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Across China: Railway Port Witnesses Bustling China-europe Freight Train Services

URUMQI, July 3 (Xinhua) — With a long whistle, a train chugs into the Horgos railway port, where Hemit Turhan directs a gantry crane to prepare to unload the cargo.

The 34-year-old man from northwest China’s Xinjiang Uygur Autonomous Region has been working at the port, which borders Kazakhstan, for about 10 years, during which time he has witnessed the great changes brought by cross-border trains.

“Since May, I have felt the frequency of China-Europe freight trains is increasing,” he said.

The drive from Hemit Turhan’s hometown of Yining City to Horgos is about an hour and a half. He graduated from Lanzhou Jiaotong University in 2013, the same year that the Belt and Road Initiative was proposed. Knowing that more talent would be needed, he applied for a job at the port.

He had worked as cargo courier and dispatcher before being placed in charge of loading and unloading cross-border freight.

While busy working in the rain, Hemit Turhan told Xinhua that safety is paramount at the port. Every day he walks as many as 40,000 steps on his inspections.

“In the past decade, the goods carried by the trains have changed,” he said, noting that imports from Central Asian countries used to be mainly industrial products, but now they are snacks like cookies and candies, which are becoming increasingly popular among locals.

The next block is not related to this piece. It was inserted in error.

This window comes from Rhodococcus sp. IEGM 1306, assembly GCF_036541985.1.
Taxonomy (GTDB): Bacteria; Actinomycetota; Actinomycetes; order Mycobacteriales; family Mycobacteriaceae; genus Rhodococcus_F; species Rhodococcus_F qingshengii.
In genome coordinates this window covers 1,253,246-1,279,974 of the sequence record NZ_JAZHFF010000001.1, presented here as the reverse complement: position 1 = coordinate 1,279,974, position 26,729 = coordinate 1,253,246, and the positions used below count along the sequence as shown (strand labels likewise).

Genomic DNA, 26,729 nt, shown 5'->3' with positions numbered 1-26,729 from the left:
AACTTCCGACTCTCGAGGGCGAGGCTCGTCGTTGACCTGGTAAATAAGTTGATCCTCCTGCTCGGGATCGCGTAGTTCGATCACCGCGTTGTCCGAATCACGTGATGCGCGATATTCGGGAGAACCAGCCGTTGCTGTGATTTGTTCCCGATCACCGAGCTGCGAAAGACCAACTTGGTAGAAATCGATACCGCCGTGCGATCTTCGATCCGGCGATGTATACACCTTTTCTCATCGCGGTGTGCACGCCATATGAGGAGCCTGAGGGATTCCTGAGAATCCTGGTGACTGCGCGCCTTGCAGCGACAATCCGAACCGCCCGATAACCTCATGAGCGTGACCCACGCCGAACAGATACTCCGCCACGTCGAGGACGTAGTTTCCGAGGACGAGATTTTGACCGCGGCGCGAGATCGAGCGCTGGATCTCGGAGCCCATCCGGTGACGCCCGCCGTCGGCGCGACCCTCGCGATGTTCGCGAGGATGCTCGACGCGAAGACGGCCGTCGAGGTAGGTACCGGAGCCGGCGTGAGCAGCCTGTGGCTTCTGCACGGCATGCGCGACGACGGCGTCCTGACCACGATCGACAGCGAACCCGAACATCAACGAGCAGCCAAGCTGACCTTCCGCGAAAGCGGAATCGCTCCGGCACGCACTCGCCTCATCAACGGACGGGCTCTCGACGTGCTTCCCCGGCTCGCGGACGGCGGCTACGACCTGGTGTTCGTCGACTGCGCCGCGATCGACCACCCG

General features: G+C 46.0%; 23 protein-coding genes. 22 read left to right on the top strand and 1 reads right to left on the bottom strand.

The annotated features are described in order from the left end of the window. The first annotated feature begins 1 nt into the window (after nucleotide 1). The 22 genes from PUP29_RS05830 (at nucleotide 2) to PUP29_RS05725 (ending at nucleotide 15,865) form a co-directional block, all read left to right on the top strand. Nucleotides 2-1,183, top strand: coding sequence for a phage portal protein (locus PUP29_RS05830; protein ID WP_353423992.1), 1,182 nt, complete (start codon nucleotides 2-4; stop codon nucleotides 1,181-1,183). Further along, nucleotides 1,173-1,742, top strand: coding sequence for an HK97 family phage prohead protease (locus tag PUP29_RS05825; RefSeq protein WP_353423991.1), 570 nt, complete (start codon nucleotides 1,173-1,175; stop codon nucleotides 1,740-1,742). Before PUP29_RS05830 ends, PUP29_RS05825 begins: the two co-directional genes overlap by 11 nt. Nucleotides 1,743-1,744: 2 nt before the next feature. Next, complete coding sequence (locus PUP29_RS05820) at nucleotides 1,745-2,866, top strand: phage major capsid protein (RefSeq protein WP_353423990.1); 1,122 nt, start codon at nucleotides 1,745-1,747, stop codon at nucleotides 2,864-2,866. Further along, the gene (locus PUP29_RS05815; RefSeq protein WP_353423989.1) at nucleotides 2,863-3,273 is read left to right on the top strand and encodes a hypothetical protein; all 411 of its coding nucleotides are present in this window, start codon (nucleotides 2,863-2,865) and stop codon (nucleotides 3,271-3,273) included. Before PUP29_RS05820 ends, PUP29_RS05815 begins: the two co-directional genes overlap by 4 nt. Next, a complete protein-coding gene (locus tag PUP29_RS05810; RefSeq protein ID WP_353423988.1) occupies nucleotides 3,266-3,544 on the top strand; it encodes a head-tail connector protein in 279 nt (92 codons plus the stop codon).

As of the end of April, the China-Europe freight train services depart from 109 domestic cities, providing links to 211 cities in 25 European countries.

The number of China-Europe freight train trips increased by 17 percent year on year to 5,611 in the first four months of 2023, according to the China State Railway Group Co., Ltd in May. During this period, the Horgos railway port handled 2,485 China-Europe freight trains, up 14.8 percent.

In 2016, Horgos saw a daily average of less than two China-Europe freight train trips. That number has grown to 20 today.

And workers at the port have benefitted in the process.

Each day, crane driver Tohmedhe and his colleagues can handle more than 1,000 containers, compared with a few hundred a couple of years ago.

“Now I can earn more than 10,000 yuan (about 1,386 U.S. dollars) a month, up from just a few thousand in the past,” the 29-year-old man said. “I am sure that the cross-border trade will increase further.”

But Hemit Turhan, who has had a similar experience, said that the money was not the only reason he loved his job.

“Seeing the railway becoming busier and busier, and the trains carrying products from different countries to various destinations, I feel really, really proud,” he said.

Hemit Turhan patrols along the Horgos railway port in Horgos, northwest China’s Xinjiang Uygur Autonomous Region, May 14, 2023. (Xinhua/Hao Zhao)

Source: English News